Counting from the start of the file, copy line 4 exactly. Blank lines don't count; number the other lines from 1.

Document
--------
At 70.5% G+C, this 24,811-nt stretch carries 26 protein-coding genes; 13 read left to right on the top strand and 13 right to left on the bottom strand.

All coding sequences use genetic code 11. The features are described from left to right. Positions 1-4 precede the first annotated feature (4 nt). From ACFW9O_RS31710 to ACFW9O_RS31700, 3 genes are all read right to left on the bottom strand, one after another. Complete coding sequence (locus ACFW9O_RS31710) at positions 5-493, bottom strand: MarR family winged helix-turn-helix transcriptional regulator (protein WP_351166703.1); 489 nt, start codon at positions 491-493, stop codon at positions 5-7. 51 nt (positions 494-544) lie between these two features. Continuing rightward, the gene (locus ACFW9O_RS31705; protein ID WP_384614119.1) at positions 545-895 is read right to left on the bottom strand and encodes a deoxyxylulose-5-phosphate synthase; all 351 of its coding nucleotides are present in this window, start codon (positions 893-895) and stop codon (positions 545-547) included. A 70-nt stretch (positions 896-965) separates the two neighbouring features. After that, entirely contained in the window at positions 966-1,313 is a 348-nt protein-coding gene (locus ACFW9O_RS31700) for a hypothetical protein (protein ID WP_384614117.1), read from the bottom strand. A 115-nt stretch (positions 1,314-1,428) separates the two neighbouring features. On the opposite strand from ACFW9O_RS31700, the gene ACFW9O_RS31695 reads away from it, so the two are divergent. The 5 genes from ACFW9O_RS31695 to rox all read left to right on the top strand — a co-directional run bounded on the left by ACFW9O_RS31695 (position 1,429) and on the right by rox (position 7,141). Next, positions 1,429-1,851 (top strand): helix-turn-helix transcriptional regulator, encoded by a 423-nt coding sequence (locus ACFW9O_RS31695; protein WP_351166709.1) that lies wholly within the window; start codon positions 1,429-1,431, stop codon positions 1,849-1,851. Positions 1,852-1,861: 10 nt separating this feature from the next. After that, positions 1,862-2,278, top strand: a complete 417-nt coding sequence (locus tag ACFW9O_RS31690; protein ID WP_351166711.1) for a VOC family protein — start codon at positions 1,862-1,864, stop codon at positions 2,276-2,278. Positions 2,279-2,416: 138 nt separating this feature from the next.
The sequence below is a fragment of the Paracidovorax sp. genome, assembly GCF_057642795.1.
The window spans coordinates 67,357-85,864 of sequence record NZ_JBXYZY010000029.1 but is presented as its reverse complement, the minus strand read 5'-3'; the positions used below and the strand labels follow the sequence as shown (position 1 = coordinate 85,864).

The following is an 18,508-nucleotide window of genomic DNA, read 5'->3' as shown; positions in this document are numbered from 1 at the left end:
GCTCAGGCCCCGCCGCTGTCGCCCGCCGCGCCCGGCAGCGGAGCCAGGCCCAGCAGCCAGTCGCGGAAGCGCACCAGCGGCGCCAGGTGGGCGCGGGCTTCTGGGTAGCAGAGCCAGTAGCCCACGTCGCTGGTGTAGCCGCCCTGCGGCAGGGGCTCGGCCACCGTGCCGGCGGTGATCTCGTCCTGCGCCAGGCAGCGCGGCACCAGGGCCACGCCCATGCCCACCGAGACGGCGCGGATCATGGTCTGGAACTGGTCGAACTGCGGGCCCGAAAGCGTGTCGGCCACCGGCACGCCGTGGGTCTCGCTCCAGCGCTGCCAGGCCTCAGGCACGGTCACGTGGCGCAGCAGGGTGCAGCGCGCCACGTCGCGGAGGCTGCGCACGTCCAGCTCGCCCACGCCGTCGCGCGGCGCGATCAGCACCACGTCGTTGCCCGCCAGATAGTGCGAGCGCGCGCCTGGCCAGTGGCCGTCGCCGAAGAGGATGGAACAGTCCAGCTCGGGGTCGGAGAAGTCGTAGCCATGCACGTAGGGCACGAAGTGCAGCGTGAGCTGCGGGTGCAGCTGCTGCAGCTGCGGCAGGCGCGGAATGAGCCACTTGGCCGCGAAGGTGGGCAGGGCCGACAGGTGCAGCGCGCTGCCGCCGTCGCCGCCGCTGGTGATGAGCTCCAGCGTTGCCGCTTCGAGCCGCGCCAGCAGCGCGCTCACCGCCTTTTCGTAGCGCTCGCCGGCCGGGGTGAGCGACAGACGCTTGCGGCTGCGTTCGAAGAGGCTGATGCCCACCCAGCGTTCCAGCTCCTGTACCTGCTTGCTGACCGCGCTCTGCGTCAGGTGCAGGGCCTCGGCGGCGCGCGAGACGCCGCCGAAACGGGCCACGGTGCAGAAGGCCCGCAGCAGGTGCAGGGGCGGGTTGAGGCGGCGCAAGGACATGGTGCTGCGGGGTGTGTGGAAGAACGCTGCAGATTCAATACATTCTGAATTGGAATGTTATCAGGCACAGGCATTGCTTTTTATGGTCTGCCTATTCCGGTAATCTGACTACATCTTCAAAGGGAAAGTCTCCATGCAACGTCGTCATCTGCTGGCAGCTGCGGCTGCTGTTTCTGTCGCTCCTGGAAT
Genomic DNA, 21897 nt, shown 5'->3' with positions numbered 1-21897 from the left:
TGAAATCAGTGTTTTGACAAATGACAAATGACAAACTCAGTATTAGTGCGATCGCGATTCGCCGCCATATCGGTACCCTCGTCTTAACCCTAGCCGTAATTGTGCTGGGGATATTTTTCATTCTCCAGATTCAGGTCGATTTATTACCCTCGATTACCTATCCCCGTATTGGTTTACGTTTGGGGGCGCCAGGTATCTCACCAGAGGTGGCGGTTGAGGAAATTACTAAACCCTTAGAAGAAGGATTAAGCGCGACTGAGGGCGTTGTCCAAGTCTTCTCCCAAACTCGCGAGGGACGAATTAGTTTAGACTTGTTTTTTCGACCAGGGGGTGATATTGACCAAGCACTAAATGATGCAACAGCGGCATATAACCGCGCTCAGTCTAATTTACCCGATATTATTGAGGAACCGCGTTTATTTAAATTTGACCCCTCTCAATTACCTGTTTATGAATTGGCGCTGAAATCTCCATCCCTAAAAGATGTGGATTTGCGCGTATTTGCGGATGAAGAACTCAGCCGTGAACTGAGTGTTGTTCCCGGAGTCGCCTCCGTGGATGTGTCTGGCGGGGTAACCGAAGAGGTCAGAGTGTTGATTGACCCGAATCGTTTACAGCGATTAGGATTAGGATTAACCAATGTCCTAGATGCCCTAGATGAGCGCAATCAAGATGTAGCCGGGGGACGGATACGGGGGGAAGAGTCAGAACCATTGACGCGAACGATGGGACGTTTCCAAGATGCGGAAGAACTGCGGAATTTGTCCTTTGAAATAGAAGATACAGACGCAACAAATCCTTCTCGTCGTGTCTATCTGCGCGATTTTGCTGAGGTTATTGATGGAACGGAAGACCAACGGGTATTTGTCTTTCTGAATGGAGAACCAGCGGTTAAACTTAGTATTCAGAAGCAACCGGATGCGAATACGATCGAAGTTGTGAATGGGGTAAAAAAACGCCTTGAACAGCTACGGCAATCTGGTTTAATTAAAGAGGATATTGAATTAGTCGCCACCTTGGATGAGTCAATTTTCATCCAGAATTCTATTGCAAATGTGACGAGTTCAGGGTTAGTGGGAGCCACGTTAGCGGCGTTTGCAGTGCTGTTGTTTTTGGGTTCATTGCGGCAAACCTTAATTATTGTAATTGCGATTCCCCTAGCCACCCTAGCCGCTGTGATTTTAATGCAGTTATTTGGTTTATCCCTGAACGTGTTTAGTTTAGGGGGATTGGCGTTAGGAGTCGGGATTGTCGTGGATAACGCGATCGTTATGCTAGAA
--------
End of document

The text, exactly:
The window spans coordinates 67,357-85,864 of sequence record NZ_JBXYZY010000029.1 but is presented as its reverse complement, the minus strand read 5'-3'; the positions used below and the strand labels follow the sequence as shown (position 1 = coordinate 85,864).